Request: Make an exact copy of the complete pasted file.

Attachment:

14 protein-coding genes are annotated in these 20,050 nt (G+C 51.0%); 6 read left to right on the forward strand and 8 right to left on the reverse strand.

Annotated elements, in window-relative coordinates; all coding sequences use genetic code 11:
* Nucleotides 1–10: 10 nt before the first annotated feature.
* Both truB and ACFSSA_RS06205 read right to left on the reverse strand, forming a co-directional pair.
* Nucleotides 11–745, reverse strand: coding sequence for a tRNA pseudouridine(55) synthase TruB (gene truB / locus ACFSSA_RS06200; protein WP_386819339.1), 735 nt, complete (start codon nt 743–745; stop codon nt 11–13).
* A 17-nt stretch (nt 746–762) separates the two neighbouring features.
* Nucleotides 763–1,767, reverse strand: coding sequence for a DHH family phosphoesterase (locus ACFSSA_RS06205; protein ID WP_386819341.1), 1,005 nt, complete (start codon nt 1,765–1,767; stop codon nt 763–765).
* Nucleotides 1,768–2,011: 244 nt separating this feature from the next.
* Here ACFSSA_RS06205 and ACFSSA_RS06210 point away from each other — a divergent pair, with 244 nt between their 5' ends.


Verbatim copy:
14 protein-coding genes are annotated in these 20,050 nt (G+C 51.0%); 6 read left to right on the forward strand and 8 right to left on the reverse strand.

Annotated elements, in window-relative coordinates; all coding sequences use genetic code 11:
* Nucleotides 1–10: 10 nt before the first annotated feature.
* Both truB and ACFSSA_RS06205 read right to left on the reverse strand, forming a co-directional pair.
* Nucleotides 11–745, reverse strand: coding sequence for a tRNA pseudouridine(55) synthase TruB (gene truB / locus ACFSSA_RS06200; protein WP_386819339.1), 735 nt, complete (start codon nt 743–745; stop codon nt 11–13).
* A 17-nt stretch (nt 746–762) separates the two neighbouring features.
* Nucleotides 763–1,767, reverse strand: coding sequence for a DHH family phosphoesterase (locus ACFSSA_RS06205; protein ID WP_386819341.1), 1,005 nt, complete (start codon nt 1,765–1,767; stop codon nt 763–765).
* Nucleotides 1,768–2,011: 244 nt separating this feature from the next.
* Here ACFSSA_RS06205 and ACFSSA_RS06210 point away from each other — a divergent pair, with 244 nt between their 5' ends.